Our new Treasures display centres on the fairy tales collected by the brothers Grimm.
2012 sees the 200th anniversary of the first publication of the tales. They were called Kinder- und Hausmaerchen, that is, Children’s and Household Tales.
Jacob (1785-1863) and Wilhelm Grimm (1786-1859) had started collecting fairy tales in 1807. They did not go out into the fields, find a peasant or his wife, ask them to tell them a tale and write it down, however. They started by copying fairy tales out of old books in libraries, but then discovered some rich oral sources: their sister Lotte was friendly with a family with six girls across the road, and they told each other tales! Over the next few years, two more such families, or more precisely their daughters, contributed to the fairy tale collection. They even wrote a lot of their tales down themselves and sent them to the brothers. Wilhelm also visited their families and transcribed more material. In the end, when the last edition was edited by the brothers, there were 200 fairy tales and 10 children’s legends! You can surely guess the following ones:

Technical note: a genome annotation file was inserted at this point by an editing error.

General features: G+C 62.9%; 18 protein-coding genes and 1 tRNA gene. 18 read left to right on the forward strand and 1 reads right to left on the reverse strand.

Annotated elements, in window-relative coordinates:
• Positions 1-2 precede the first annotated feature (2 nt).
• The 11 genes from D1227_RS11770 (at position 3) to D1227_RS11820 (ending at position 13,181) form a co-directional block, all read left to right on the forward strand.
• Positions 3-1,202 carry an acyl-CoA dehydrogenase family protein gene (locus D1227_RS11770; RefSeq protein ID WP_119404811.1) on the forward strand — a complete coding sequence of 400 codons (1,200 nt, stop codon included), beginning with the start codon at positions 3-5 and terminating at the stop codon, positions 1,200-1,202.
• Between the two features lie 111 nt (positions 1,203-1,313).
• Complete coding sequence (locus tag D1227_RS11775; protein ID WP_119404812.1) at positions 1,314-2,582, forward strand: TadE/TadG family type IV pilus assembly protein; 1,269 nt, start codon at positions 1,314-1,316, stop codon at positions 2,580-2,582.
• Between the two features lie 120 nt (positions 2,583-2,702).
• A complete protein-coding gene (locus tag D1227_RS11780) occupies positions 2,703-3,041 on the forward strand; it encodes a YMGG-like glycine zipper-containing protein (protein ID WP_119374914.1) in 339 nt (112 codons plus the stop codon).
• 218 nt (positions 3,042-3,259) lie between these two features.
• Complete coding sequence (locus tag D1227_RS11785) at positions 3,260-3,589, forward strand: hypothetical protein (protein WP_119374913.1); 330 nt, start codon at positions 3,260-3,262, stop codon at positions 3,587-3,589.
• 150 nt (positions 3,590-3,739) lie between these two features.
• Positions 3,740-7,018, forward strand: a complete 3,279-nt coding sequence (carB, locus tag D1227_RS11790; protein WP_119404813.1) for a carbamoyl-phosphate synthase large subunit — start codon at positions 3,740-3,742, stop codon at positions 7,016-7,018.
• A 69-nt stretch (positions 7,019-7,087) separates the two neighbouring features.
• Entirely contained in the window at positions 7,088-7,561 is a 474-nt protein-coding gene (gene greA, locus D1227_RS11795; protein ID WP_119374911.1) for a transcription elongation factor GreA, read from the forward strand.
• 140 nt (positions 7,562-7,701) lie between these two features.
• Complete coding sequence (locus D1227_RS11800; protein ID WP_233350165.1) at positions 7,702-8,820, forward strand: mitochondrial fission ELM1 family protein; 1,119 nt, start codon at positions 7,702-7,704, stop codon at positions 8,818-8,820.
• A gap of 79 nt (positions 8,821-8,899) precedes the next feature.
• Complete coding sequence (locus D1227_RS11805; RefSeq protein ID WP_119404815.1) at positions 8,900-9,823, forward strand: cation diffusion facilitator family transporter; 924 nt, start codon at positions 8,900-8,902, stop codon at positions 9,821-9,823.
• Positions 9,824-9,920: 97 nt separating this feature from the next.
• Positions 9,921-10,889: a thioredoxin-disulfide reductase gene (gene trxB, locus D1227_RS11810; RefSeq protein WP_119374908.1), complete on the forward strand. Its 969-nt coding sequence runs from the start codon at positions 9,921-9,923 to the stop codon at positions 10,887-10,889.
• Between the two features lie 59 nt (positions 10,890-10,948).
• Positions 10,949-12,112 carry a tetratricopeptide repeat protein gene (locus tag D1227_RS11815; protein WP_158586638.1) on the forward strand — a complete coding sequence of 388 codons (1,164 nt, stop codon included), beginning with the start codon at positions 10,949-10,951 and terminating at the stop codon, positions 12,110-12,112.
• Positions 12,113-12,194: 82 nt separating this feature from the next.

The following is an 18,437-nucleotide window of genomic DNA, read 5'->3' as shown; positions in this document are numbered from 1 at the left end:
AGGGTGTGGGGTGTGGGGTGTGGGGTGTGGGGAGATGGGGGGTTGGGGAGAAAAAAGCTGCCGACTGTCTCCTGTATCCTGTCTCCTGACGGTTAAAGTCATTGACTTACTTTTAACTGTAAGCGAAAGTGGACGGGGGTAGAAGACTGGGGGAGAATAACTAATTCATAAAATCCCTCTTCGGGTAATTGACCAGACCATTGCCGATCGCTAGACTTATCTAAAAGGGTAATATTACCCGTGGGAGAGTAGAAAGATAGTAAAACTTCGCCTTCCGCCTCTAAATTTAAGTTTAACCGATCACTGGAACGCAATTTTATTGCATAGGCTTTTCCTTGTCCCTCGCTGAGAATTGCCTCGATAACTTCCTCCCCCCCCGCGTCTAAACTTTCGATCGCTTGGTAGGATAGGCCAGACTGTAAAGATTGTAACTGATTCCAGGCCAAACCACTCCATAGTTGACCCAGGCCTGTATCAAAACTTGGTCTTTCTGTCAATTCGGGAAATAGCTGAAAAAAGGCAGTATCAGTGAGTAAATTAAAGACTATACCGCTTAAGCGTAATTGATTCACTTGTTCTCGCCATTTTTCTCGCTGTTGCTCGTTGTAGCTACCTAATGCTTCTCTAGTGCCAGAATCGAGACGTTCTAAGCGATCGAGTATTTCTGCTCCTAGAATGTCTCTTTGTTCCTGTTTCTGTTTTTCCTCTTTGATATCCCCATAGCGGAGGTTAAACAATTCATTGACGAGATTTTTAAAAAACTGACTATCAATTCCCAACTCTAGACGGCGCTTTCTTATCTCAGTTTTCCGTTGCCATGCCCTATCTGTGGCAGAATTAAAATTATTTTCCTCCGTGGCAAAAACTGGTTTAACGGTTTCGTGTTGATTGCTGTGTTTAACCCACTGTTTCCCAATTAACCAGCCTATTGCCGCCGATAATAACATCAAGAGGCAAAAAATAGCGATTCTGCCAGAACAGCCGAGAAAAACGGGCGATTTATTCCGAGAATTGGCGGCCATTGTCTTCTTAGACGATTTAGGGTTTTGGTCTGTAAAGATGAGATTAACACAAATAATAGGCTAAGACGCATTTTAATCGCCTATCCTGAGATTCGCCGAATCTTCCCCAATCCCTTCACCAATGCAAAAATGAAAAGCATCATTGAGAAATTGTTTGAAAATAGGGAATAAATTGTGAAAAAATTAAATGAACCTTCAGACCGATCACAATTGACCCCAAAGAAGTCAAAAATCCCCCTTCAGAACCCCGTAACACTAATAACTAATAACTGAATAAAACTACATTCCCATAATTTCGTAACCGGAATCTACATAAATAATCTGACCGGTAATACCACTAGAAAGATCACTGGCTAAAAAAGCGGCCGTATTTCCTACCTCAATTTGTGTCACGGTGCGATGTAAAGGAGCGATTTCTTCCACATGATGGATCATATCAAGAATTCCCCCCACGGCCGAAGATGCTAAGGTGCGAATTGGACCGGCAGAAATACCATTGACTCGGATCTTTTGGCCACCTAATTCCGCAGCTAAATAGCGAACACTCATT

The fairy tales first appeared in English translation in 1823 under the title Popular German Stories. Today they have been translated into over 160 languages! One of them is Igbo, which is spoken in South Eastern Nigeria. A copy of the Igbo translation is on display.
You can also see more academic works by the brothers, such as their German dictionary. They started to work on this in 1838 and published the first volume in 1854. They got to the letter F, and after their deaths the work was continued until the 32nd volume appeared in 1965, 127 years after work had started.
And there are lots of editions, translations and adaptations of the fairy tales too!
The display is open from 19 September to 18 November; entry is free.